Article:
As we approach ELM Amplify 2020, the ELM Solutions online user conference, we are highlighting a few of the informative and thought-provoking sessions that will be a part of this unique event. Keep checking back to the blog for more about what you can expect at ELM Amplify.
According to a recent survey, the #1 piece of advice general counsel would give to law firms looking to improve performance is, “know my business better.” By the same token, corporate law departments (CLDs), as purchasers of billions in legal services every year, would behoove themselves to understand the business end of their suppliers. In the panel If This Firm Were a Stock, Would I Buy It?, legal industry insiders Preston McGowan and Kevin Iredell will dive deep into how CLDs can understand their suppliers better and reap the benefits of doing so.
For instance, if CLDs fully understood the breadth and depth of their firms’ practice offerings and not just those practices they have personal experience with, they would find that, when a new legal issue occurs, they have more sources of quality legal help (and consequently more bargaining power) than they realize.
But the level of understanding CLDs ought to have about their suppliers goes far deeper than just their legal capabilities. Rather, like purchasers of fine automobiles, law departments need to see past the shiny paint job and look under the hood to get a feel on how well suppliers run as actual businesses.
They need to know the answer to the question: “If this firm were a stock, would I buy it?”
Why? Because the nature of legal relationships is changing. Relationships used to be, and to a large extent still are, personal in nature. In fact, when asked to identify the main thing that differentiates them from their competitors, most law firms continue to point not to better service, technology, pricing models or any of the other “business” differentiators but to good old “personal relationships with clients” (see p. 7 of this report). Those personal relationships will remain important but will increasingly be subject to much larger and more formal relationships maintained at the institutional level, which do not depend on particular individuals to remain intact. In this new world, CLDs purchasing legal services need to ask themselves not only whether a given law firm has sufficient legal expertise but also whether it has the financial, cultural, and other resources to not only survive tough times but to come out of them prepared to invest serious money and nonbillable time in bets that – unlike the billable hour – have no immediate, guaranteed payout.
CLDs that do not take this view, and that continue to look to expertise and the strength of relationships between individual, influential personalities as the primary criterion for vendor selection, take three huge risks.
Vendor implosion. The COVID pandemic has already supplied proof that prestige does not implosion-proof law firms; if firms cannot pay key partners enough and otherwise keep them happy, those partners leave, taking clients with them. That puts more financial burden on the remaining partners and can lead to a domino-effect of departures.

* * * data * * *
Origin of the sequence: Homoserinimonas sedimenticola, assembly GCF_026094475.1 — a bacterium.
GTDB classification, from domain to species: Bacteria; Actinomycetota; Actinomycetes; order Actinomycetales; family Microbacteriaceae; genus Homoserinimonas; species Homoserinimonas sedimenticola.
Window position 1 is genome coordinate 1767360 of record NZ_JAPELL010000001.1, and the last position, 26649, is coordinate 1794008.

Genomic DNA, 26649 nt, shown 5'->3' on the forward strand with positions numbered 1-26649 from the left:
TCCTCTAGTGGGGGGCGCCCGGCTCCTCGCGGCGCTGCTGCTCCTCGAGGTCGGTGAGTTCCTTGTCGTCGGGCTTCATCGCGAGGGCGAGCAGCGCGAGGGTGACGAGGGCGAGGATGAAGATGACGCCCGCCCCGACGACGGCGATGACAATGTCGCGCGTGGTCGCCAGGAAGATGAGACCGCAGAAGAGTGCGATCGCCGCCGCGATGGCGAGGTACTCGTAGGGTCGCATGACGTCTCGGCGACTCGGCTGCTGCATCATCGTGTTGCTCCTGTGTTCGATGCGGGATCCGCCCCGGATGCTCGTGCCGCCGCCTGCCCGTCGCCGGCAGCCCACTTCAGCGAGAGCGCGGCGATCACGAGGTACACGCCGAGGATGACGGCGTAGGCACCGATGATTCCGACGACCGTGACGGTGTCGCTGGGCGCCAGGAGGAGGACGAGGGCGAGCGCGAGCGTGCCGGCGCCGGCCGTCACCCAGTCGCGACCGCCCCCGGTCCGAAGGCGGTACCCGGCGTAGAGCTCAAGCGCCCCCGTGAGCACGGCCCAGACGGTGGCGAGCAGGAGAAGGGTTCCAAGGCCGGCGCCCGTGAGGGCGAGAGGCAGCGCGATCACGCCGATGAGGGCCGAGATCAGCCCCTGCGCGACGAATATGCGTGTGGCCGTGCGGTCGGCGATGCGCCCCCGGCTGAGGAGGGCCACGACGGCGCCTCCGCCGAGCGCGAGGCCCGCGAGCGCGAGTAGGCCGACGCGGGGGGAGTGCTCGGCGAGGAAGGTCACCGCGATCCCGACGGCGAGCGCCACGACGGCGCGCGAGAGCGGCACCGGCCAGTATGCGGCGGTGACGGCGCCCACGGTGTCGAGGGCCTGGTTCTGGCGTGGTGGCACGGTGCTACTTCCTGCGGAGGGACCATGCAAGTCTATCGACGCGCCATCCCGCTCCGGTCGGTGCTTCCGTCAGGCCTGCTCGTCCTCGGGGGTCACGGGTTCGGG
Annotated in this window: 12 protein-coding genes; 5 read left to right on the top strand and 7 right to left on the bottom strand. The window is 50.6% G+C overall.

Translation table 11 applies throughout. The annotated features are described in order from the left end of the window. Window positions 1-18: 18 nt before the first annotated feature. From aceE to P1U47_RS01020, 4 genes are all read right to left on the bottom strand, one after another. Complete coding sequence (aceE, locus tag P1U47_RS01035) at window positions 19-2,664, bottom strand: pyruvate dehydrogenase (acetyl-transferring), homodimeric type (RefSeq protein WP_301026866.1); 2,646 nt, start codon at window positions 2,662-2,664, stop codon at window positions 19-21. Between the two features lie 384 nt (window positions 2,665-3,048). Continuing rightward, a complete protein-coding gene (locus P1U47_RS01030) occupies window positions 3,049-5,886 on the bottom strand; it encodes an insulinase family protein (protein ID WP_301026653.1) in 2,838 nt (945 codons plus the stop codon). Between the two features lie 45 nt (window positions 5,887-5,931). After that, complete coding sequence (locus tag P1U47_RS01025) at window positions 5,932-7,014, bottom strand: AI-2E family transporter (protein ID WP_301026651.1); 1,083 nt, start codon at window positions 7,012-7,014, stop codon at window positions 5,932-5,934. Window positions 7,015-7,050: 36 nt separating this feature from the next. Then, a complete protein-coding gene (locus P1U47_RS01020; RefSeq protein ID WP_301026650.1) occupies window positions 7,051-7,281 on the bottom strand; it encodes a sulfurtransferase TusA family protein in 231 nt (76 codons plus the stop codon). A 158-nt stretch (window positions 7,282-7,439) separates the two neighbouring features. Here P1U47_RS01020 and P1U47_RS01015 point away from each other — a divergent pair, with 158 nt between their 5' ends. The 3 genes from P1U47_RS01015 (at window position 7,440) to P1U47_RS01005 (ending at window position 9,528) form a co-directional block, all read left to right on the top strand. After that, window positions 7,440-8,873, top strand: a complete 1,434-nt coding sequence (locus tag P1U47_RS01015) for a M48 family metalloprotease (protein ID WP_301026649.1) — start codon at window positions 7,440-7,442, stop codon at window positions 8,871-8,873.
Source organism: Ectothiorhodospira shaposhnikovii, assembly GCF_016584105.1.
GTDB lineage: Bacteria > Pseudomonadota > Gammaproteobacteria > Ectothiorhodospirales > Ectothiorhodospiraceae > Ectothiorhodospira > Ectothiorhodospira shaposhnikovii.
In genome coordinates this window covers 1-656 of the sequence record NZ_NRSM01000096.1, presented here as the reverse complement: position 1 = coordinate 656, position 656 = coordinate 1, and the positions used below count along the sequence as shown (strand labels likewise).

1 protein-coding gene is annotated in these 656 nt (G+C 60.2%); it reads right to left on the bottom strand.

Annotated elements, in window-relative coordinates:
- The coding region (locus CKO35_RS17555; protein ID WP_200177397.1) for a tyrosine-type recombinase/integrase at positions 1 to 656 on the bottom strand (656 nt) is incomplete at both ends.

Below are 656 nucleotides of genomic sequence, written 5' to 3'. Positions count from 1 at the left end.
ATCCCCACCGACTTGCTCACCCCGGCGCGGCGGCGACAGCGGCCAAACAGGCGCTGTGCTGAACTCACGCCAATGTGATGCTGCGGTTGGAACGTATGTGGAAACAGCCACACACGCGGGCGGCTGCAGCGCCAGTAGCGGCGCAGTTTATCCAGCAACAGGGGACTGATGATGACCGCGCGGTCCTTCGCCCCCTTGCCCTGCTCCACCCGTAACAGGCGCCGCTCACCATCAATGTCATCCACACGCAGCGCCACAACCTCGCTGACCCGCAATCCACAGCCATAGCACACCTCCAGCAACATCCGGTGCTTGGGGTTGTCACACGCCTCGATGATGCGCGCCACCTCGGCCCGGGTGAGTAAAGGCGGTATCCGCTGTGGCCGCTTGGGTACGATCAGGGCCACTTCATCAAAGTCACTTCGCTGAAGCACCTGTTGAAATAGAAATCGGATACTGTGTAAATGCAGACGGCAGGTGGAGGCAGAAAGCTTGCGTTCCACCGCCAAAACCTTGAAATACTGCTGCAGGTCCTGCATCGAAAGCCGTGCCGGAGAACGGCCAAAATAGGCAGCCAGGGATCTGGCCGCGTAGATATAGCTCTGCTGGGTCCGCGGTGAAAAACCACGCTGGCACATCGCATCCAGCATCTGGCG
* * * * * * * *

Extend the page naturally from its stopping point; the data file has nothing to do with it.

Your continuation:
Vendor absorption. CLDs that want to move into the future by creating institution-level business relationships need to be conscious of the risk that some of the firms they invest in may flounder only partially – not enough to fail but enough to require absorption into larger, more stable entities. The trouble is, there is no assurance that the carefully crafted institutional relationship you invested in so heavily will port over to the new firm. Law firm mergers can be messy and the ways of doing business you previously established won’t necessarily be preserved or respected.
Nothing happens. This third risk is the most subtle. Your firms don’t implode and don’t get absorbed, but they also don’t grow in size or business maturity. At the end of the year, they zero out their balance sheet and send the partners home with big checks, and not a penny is invested in the future. I believe this, even more than the other two risks mentioned, is the way much of the industry will go.
To avoid such pitfalls in their vendor mix, CLDs are going to have to ask tough questions, which many firms – particularly the shakier ones – will be reluctant to answer. How liquid are you? How’s your revenue? What kind of “emergency survival measures” have you had to take to withstand COVID? How much have you spent on technology in the last five years? How diverse is your firm? How secure is the client data stored within your firm? These are the kinds of questions CLDs fail to ask at their own peril.
In many cases, firms will refuse to answer these questions. Just as frequently, I suspect they will be unable to provide clear answers, particularly where strong data analytics capabilities are required. However, the beauty of asking these questions is the firms that are hitting home runs in these areas are going to want to share those successes with you. And even firms that aren’t entirely forthcoming at least have an opportunity to engage in discussion that can give clients a window into how competent they are at managing themselves as a business. The rest of the firms – the ones that are unable or unwilling to give straight answers to reasonable questions or even engage in meaningful discussion – may have already told you everything you need to hear.